11. Geren

    Geren Well-Known Member

    As my old boss used to say....It'll be fine. Until it isn't.
     
  12. EightBitTony

    EightBitTony Well-Known Member

    Camera software developers don't write their own code to manage the cards, they just use standard libraries. The libraries for handling images are used by many thousands of embedded applications. Yes, it's possible for there to be bugs, and it's possible for their to be implementation errors, but the chance of those things is small (especially given the number of users). The author of the original blog is putting their data at significantly more risk by not using cases for their cards than they are preventing by never deleting images in the camera.

    Humans are bad at assessing risk, we base it on our own experience and not on the actual probabilities, but I'm pretty sure points 1, 2 and 3 are complete bollocks, while the advice to not bother protecting potentially fragile contacts from physical scratches is actually just crazy.
     
  13. PeteRob

    PeteRob Well-Known Member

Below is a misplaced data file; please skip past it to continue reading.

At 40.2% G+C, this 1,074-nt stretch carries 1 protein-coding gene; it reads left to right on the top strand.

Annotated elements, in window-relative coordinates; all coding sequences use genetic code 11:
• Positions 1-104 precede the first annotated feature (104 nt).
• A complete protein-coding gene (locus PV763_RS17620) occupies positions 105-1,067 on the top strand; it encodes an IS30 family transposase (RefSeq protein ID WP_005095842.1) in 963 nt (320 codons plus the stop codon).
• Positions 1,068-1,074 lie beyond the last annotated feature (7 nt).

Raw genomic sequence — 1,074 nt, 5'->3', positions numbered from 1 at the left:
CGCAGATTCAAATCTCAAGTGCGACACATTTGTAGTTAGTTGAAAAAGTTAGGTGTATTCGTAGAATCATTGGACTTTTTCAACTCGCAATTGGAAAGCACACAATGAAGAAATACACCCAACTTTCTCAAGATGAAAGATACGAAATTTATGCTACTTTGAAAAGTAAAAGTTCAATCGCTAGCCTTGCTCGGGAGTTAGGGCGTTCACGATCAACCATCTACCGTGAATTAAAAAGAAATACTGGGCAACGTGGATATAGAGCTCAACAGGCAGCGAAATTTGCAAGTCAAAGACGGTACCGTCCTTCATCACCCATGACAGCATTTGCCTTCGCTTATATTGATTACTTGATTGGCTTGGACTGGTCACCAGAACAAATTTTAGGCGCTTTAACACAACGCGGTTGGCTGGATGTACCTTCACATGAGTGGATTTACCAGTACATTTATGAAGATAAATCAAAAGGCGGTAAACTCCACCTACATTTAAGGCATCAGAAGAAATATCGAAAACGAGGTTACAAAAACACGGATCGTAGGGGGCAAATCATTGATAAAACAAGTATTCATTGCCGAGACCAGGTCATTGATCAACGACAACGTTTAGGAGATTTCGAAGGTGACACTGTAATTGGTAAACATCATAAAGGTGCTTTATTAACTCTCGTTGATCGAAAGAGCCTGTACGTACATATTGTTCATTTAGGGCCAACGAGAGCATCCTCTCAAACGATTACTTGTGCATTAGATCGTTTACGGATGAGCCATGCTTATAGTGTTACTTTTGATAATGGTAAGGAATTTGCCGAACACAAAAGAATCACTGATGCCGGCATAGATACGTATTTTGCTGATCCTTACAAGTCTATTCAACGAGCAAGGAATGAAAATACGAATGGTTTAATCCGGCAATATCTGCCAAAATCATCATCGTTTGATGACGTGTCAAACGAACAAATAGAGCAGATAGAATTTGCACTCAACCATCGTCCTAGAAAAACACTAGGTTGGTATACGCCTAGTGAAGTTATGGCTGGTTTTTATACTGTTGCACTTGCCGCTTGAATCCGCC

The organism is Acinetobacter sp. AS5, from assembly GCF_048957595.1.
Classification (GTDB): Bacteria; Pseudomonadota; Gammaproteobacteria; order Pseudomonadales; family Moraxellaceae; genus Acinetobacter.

I read somewhere that CF cards "wear out", they have a limited number of read/write cycles. To maximise life the card has an on board controller that distributes writes to use all the card memory evenly rather than starting at the beginning every time it is formatted. I use the second slot SD card as "overflow" but it is rare they ever get written to. I think I probably ought to replace the CF cards - I've got an 8GB in my 5D which could be 10 years old and a 16 GB which could be 6. I never take them out.
     
  14. swanseadave

    swanseadave Well-Known Member

    I keep all my cards in a couple of card cases from 7DayShop in my slingshot bag.
     
  15. Geren

    Geren Well-Known Member

    Must admit I carry my cards around in a protective case. Not the transparent clamshell thing they come in, but a doohickey that looks a little bit like a flattened hand grenade might, if you had a good imagination.

    It was probably designed with protection of the cards in mind more than anything else but I also find it useful to be able to only see one side of the card at any given time. It means I can store empty ones with the branding side up and any that have images on which I've not yet had a chance to back up elsewhere have the blank side facing up to indicate I've used them. It holds either four CF cards or 8 SD cards and clips shut. My only gripe is that I don't think it needs to be quite as heavy as it is - fully loaded it weighs 6oz! That's a bar of Kendal Mint cake!
     
  16. swanseadave

    swanseadave Well-Known Member

  17. Geren

    Geren Well-Known Member

  18. EightBitTony

    EightBitTony Well-Known Member

    Sounds a bit like mine.

    https://www.amazon.co.uk/gp/product/B00AADXFUY
     
  19. EightBitTony

    EightBitTony Well-Known Member